Assesses satisfaction with care

  • Physician Evaluation of Ease of Use Survey (EEUS) [ Time Frame: At the end of study treament (6 months from the first assessment) ] [ Designated as safety issue: No ]
    Physicians' perception of the ease of use of the e-MBC system

  • Physician Evaluation of Usefulness Survey (EUS) [ Time Frame: At the end of study treament (6 months from the first assessment) ] [ Designated as safety issue: No ]
    Physicians' perception of the usefulness of the e-MBC system


Estimated Enrollment: 80
Study Start Date: June 2011
Estimated Study Completion Date: July 2013
Estimated Primary Completion Date: July 2013 (Final data collection date for primary outcome measure)
Arms Assigned Interventions
Active Comparator: e-MBC
Patients will receive e-MBC
Behavioral: e-MBC
antidepressant treatment
Other Name: e-MBC for MDD
No Intervention: Treatment as Usual Control
Patients receive standard treatment

Detailed Description:

Major Depressive Disorder (MDD) is a serious, debilitating illness that affects persons of all ages, races, and socioeconomic backgrounds. Despite the availability of new and effective treatments over the last 20 years, recent evidence continues to demonstrate high rates of inadequate antidepressant medication treatment in practice settings. Practitioners vary widely in how they assess treatment outcomes, including symptoms, function, side-effect frequency and burden. In contrast to other chronic medical conditions such as diabetes mellitus, back/neck problems, or hypertension, clinicians treating patients with depression do not routinely evaluate measurement-based care (MBC) treatment parameters. MBC provides an essential framework for physicians to approach depression treatment consistent with their approach for other common disorders. MBC is an effective means to provide patient-centered care for MDD, personalizing treatment decisions based on patient progress and their ability to tolerate the medication.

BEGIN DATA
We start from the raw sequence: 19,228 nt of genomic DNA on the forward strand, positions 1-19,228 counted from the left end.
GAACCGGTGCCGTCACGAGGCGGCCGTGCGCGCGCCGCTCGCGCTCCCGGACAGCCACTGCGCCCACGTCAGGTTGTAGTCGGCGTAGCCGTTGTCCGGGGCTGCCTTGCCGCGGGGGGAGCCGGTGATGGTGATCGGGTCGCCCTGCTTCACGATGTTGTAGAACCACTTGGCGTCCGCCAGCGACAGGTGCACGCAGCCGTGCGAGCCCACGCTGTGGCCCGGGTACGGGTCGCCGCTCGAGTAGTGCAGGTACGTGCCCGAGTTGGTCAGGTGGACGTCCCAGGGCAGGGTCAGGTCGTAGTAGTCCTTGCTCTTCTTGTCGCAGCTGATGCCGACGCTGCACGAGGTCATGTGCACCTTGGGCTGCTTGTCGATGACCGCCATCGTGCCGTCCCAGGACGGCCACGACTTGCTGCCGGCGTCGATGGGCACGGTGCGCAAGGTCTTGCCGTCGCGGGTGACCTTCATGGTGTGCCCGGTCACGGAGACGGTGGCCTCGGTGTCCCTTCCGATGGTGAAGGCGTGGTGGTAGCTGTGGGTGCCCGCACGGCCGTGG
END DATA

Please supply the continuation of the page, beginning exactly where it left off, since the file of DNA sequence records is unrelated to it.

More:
A key barrier to patient adherence with MBC treatment is that the approach requires patients to return to the clinic for several follow-up visits. The necessity of treatment visits varies widely among patients. Thus far, physicians using MBC for the treatment of MDD do not have a complete set of tools that are practical to use and allow treatment to be truly personalized patient-centered care.

One solution to this problem is to use an enhanced electronic personal health record, such as the MyChart system. This system could be easily modified to include the central elements of MBC for depression to allow for the systematic assessment of a patient's depressive symptom severity, antidepressant tolerability, and adherence to treatment in a timely fashion. This information would be available to allow the physician to provide patient-centered care by utilizing standardized assessment to personalize treatment for depression. The proposed electronic-MBC (e-MBC) addresses a critical gap in depression treatment by providing regularly-scheduled drug monitoring and continuity of care, in the face of limited patient and clinic resources.

Information technology (IT) systems have been effectively integrated into the medical treatment of patients but have yet to have substantial impact at the point-of-care. Applying e-MBC methods allows physicians to utilize existing information technology systems to improve depression treatment at the point-of-care. The key features of the proposed e-MBC approach are that it can be seamlessly integrated into standard clinical practice, and requires no additional IT knowledge or training to be effectively utilized by physicians and clinical staff.